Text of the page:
Tuesday, April 28, 2015


Some people think that once you tour a radio station and see the guy behind the microphone, the magic of radio is lost. It’s like seeing the "man behind the curtain" in the Wizard of Oz. For me, exactly the opposite happened.

Historic building, no longer there.
I don’t know which radio station I toured first...I’ve been to quite a few. (under-exaggeration) But, I remember visiting my radio hero in the mid-70's at 1050 CHUM. From the studio side I saw the producer line up each music cartridge and commercial from the library and position the order, and I watched my radio hero Scott Carpenter cuing the producer, introducing the songs and talking phone calls - the magic was all new. There was an art to it. Maybe a bit of science and math, too. I remember my heart pumping like crazy at the electricity in the air.

The behind the scenes magic made listening to every radio station exciting because I had a glimpse of how it was coming together.

I remember listening to CHUM and it seemed like after many of the newscasts, the first song was "Lady Marmalade" by Labelle. "That’s weird," I thought. There must be a routine to this, as I noticed other songs came up regularly after the DJ read the weather. Hmmm. "This isn’t ramdom". Pretty smart for a 15 year old, huh?!

When I got into radio as a job, (I say this very excitedly) I got to be the guy making the magic!

Then, I saw something else. There was more than the DJ working to put the show together - there was an entire staff! Each person has a unique task that added to the overall magic.

And most of those positions exist to this very day at LIFE 100.3.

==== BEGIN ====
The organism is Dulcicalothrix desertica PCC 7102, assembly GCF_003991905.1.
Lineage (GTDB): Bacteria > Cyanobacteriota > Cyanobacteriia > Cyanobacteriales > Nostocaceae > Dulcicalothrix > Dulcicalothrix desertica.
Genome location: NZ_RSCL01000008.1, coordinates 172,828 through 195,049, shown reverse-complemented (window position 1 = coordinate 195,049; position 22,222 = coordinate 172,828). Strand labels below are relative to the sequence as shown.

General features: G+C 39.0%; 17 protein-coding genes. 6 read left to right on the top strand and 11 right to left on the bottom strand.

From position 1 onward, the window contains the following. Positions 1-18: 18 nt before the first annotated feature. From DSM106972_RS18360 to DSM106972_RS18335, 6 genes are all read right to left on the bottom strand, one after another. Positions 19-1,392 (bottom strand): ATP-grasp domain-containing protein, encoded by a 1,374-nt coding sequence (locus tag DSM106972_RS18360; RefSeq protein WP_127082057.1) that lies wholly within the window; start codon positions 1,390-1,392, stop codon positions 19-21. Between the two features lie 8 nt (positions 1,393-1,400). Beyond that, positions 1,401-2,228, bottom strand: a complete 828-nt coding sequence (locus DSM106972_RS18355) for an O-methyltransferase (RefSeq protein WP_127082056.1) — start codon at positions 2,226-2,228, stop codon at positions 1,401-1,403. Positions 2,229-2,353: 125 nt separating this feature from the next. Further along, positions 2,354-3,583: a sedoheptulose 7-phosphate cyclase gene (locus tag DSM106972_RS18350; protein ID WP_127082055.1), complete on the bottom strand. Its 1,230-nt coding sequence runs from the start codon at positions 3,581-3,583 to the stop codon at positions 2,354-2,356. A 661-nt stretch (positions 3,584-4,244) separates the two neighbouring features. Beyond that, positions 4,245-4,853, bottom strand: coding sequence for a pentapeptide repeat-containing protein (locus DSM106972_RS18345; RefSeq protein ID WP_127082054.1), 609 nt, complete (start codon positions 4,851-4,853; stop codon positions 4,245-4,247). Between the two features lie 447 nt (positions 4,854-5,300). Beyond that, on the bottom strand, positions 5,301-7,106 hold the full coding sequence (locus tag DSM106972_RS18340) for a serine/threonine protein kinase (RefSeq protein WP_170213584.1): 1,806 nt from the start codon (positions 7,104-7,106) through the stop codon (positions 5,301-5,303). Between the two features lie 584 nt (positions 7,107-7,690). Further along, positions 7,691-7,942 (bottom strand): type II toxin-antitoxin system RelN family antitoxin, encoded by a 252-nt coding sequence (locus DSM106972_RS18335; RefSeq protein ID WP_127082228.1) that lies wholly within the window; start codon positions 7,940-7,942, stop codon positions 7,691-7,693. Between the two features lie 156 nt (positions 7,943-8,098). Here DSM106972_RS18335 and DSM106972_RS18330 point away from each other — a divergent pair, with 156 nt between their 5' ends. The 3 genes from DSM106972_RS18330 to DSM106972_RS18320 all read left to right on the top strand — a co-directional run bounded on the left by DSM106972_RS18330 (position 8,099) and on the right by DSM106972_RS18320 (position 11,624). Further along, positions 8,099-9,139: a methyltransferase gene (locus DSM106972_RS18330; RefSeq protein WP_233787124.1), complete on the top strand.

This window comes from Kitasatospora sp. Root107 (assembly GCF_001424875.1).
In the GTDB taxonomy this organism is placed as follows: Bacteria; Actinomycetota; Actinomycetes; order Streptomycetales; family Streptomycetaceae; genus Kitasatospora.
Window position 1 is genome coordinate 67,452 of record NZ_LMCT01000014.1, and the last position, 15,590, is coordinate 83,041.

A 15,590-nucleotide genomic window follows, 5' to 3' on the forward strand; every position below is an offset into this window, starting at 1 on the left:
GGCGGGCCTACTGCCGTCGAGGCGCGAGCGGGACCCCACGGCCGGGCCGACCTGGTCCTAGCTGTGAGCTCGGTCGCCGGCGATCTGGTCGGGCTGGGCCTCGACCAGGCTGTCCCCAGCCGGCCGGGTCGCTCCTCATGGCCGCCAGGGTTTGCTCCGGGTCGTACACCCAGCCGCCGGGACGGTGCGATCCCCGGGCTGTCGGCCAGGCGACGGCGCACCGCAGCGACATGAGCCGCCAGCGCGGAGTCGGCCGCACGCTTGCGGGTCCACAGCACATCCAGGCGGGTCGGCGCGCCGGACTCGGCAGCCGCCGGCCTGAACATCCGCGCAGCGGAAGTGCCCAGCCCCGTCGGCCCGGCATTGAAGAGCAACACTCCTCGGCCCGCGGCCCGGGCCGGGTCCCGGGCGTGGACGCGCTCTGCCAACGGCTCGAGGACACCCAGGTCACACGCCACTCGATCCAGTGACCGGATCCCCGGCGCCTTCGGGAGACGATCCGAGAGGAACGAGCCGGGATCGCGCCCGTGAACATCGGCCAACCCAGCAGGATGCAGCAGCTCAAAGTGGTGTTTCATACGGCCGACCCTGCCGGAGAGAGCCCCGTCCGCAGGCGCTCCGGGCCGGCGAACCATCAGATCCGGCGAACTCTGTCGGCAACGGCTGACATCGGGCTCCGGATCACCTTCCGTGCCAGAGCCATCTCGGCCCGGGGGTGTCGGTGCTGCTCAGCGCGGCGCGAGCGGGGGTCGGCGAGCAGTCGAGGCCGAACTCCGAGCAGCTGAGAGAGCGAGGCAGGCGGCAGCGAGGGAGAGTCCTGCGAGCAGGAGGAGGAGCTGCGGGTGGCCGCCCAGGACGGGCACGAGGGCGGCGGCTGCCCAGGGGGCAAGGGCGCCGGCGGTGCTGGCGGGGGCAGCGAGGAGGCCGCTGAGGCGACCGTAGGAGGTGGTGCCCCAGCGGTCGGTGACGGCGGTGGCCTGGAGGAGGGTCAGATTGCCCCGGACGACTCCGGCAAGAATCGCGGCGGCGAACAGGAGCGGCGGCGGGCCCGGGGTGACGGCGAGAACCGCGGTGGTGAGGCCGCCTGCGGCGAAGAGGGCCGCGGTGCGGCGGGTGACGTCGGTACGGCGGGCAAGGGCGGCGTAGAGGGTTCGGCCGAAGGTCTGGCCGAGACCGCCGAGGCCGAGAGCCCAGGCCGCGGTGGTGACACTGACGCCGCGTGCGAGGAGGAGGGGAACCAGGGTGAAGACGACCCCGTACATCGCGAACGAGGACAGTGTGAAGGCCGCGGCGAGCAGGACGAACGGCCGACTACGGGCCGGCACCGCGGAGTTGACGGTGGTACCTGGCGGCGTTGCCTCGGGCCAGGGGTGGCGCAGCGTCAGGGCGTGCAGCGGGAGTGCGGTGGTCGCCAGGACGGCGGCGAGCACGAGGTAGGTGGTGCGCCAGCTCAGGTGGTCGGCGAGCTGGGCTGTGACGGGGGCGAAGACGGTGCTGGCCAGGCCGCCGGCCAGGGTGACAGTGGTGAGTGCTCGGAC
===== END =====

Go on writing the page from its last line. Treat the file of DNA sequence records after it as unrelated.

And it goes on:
The Music Director holds a meeting to listen to a stack of new releases and then chooses what songs to play and adds them to the playlist. More so, there are music categories - a dozen of them - representing new and old, Canadian and international, fast and slow, loud and soft, etc. All of the categories are strategically placed so the songs flow in some kind of pattern, and to avoid too many slow songs in a row, and to make sure that the biggest songs of the week get sufficient air-time.
Me. First radio job on the air. CKLC.

A Traffic Manager (scheduler) schedules all of the commercials in accordance with the campaign the client asks for.

A sales person sells the airtime for that commercial to a client.

A bookkeeper collects the money.

A scriptwriter writes the script for the commercial.

A producer records a DJ reading the commercial script and mixes the DJ with sound effects and music to make the final commercial.

And after all of that, there are other departments, each with a role. Programming, promotions, news, administrative, web development, video production and Street Team. I’ll share more about the magic that comes from these other behind the scenes troopers in another blog.

Right now, I need to get to the office because there is probably something on my desk you may never know about, that is needing my attention!

Thursday, April 16, 2015


Two problems, simultaneously, are being rectified.

After being stretched.